Amen to that Tom, time seems to be just fly by now. It seem to me to get out of high school was a life time wait. 52 years later, my it went by quick. At 70 now I hope the next 40 years or so are great.


Its what lm experimenting with. I got a tractor rototiller and since both it and the tractor are about 1m wide its great for making strips. I rototilled in low speed so the tillers blades just kinda choped the surface instead of pulverising it and l set the height to only maybe 2". I sew a 1m band of barley on bare ground then l went over it with the tiller, wich burried the seed in nicely. Next strip l sew feald peas the same way. And it worked!

What you may have noticed is the barley sprouted great but not the peas. To my “surprice” the peas seem to atract pigs and our delicious friends dug out each and every seed :smile: planted onion sets now… but next year l wount be pasturing pigs anymore after winter crops are down. Leson learnt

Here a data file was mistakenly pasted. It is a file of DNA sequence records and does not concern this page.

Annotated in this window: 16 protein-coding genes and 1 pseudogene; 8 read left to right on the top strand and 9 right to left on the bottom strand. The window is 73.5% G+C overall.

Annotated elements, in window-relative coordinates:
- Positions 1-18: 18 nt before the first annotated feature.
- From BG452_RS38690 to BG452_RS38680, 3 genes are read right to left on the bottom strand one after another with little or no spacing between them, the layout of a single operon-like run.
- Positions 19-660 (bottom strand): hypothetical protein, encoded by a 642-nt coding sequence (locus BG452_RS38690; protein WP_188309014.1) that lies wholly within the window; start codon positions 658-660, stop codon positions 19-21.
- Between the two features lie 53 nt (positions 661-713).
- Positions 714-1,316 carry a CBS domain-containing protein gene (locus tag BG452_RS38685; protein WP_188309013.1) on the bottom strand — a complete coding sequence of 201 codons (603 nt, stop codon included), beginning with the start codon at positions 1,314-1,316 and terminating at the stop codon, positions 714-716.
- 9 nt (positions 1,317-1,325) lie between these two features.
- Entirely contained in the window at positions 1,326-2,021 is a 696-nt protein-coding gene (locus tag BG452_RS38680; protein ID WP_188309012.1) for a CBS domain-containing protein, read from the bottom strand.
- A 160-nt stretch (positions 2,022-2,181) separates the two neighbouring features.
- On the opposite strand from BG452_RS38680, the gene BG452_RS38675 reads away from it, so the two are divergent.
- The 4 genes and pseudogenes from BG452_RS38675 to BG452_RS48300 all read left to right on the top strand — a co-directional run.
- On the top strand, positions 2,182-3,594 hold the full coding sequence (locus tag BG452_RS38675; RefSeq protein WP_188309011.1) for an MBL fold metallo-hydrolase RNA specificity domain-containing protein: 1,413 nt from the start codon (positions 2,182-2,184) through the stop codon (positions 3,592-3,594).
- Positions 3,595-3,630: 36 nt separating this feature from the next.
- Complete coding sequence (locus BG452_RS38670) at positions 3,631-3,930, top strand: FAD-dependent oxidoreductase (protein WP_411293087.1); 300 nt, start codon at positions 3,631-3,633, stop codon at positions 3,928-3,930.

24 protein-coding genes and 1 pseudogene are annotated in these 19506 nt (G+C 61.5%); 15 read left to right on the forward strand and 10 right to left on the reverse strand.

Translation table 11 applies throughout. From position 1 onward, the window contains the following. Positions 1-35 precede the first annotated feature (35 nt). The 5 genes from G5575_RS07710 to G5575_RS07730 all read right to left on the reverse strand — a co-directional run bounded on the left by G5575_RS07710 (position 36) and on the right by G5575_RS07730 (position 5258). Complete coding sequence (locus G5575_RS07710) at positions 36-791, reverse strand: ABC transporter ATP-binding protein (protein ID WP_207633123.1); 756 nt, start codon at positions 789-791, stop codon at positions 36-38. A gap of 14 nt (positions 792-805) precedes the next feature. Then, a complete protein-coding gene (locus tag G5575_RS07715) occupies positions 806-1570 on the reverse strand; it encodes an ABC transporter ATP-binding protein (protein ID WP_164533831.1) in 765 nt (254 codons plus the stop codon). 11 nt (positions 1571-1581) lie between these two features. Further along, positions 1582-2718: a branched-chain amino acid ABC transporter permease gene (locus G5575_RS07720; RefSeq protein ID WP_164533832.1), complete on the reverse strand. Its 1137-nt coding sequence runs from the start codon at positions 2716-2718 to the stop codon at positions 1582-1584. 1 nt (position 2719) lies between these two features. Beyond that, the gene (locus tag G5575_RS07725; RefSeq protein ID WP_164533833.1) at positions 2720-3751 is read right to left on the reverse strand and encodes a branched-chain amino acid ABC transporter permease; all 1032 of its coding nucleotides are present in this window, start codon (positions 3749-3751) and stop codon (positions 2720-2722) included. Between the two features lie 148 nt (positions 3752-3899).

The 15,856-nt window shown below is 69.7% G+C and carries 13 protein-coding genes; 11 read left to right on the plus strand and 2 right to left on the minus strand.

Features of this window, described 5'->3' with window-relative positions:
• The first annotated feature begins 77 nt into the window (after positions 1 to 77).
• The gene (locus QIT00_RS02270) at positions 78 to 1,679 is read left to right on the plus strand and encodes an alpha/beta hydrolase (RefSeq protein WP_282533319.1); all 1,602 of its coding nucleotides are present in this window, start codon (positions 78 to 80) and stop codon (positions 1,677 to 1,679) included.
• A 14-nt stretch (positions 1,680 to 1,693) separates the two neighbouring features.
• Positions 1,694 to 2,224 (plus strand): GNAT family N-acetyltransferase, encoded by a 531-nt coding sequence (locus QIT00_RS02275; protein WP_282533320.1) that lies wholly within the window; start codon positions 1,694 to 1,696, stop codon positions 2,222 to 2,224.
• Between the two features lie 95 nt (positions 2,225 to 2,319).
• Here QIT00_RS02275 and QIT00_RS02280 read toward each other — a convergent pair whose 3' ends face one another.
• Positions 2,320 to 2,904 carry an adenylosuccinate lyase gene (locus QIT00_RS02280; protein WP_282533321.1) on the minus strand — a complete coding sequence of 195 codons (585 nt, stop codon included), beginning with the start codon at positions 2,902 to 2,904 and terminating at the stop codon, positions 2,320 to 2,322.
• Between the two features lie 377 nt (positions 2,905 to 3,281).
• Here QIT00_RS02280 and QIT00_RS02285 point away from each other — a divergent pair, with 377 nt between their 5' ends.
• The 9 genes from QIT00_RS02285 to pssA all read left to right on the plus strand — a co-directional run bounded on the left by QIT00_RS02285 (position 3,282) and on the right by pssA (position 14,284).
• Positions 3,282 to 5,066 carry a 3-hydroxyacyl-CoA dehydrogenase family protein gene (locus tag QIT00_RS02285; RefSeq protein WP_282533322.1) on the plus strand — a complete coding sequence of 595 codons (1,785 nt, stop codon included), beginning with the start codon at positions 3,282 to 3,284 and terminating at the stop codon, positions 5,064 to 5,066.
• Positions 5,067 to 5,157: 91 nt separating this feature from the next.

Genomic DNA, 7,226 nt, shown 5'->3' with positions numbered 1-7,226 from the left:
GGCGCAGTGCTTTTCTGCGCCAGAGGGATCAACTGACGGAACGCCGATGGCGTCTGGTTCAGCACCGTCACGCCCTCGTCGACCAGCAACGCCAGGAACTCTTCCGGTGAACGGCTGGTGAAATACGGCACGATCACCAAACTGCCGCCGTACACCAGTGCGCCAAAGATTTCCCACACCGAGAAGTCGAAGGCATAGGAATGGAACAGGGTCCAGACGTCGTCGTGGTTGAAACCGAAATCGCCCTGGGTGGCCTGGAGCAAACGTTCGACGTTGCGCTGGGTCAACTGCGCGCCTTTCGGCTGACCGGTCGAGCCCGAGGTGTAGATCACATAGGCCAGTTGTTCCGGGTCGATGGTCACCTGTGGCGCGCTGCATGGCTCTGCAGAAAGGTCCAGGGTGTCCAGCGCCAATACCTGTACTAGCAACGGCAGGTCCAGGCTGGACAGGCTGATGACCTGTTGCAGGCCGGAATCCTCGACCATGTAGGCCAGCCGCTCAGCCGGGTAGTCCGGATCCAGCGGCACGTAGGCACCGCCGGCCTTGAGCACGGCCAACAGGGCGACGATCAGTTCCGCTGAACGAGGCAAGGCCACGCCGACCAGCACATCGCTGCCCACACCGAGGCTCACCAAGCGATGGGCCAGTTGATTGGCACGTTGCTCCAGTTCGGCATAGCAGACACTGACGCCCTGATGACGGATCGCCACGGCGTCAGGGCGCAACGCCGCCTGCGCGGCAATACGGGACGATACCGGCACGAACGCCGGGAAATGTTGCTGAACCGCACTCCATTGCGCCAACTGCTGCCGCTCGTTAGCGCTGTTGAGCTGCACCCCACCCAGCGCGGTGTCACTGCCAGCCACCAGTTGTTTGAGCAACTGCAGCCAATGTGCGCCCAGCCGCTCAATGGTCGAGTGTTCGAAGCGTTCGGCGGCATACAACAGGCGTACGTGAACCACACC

Yes, plese! Any information is wery welcome.


Get one of those battery hedge trimmers and a bigger battery, mount it one of those garden carts or hand truck with the big 14" wheels that go over curbs easily. :wink: I like the idea of pushing rather then pulling, but I am not sure how you would keep the blade level without more wheels. and make sure to use grease on the blades, and it might need a fan for the motor. But anyway thank you for sending me down a different rabbit hole of things to think about. :slight_smile:


That is almost exactly what you want. I would probably use a roller on it just to pack the seed in tighter for better germination. A cultipacker is what they use commercially, but a 200l barrel rolling on it’s side would work well or a lawn roller, I have seen old water heaters used. You can use water in it for extra weight. It can be towed right behind the tiller but that can also be a pain in the butt when turning.

i don’t know if you even have to get that deep. I may have opted to go shallower. You have far rockier soil then we so it is hard to tell.

And it sounds like you need to replant the peas then the hunt the pigs so you can eat bacon all year. :slight_smile: Not specifically where where I am but we have a wild pig problem too. We can shoot them all year with the right license. Which is basically a reason to have a gun at the time you shot it. :slight_smile:
But you can also trap them for bacon all year. :slight_smile: